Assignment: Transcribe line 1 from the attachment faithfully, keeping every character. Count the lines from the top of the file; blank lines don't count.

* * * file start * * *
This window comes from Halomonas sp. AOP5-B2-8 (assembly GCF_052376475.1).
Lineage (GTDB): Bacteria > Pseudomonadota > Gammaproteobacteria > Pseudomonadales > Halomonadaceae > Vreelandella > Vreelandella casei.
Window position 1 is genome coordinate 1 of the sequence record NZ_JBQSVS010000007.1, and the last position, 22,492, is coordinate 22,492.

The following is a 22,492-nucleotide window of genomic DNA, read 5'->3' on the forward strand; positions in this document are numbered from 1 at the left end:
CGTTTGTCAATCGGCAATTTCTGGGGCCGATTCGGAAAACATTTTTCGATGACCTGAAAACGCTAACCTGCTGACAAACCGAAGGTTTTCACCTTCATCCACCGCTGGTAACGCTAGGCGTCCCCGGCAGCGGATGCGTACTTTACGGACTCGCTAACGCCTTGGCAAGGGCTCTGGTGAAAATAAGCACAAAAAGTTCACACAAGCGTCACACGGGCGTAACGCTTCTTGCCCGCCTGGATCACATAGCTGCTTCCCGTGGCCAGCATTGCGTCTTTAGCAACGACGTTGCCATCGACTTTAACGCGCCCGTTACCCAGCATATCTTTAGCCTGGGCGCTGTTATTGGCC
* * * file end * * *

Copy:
This window comes from Halomonas sp. AOP5-B2-8 (assembly GCF_052376475.1).